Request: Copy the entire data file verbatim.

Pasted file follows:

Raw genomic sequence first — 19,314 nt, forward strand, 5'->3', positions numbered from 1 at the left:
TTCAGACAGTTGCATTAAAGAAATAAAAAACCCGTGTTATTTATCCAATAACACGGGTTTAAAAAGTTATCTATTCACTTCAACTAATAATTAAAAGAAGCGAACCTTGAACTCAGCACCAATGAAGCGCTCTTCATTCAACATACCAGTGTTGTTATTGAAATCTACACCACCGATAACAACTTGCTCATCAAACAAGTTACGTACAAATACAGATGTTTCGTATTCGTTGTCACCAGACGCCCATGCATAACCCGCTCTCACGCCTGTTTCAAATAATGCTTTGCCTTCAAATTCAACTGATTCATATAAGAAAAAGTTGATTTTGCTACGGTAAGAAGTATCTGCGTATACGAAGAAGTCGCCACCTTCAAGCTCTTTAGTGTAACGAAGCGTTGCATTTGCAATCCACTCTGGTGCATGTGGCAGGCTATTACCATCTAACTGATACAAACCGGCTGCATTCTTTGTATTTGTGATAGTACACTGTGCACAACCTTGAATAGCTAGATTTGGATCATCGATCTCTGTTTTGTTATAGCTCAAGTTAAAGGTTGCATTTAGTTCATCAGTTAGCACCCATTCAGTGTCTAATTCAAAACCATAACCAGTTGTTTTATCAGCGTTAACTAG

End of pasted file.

Raw genomic sequence first — 19,314 nt, forward strand, 5'->3', positions numbered from 1 at the left:
TTCAGACAGTTGCATTAAAGAAATAAAAAACCCGTGTTATTTATCCAATAACACGGGTTTAAAAAGTTATCTATTCACTTCAACTAATAATTAAAAGAAGCGAACCTTGAACTCAGCACCAATGAAGCGCTCTTCATTCAACATACCAGTGTTGTTATTGAAATCTACACCACCGATAACAACTTGCTCATCAAACAAGTTACGTACAAATACAGATGTTTCGTATTCGTTGTCACCAGACGCCCATGCATAACCCGCTCTCACGCCTGTTTCAAATAATGCTTTGCCTTCAAATTCAACTGATTCATATAAGAAAAAGTTGATTTTGCTACGGTAAGAAGTATCTGCGTATACGAAGAAGTCGCCACCTTCAAGCTCTTTAGTGTAACGAAGCGTTGCATTTGCAATCCACTCTGGTGCATGTGGCAGGCTATTACCATCTAACTGATACAAACCGGCTGCATTCTTTGTATTTGTGATAGTACACTGTGCACAACCTTGAATAGCTAGATTTGGATCATCGATCTCTGTTTTGTTATAGCTCAAGTTAAAGGTTGCATTTAGTTCATCAGTTAGCACCCATTCAGTGTCTAATTCAAAACCATAACCAGTTGTTTTATCAGCGTTAACTAG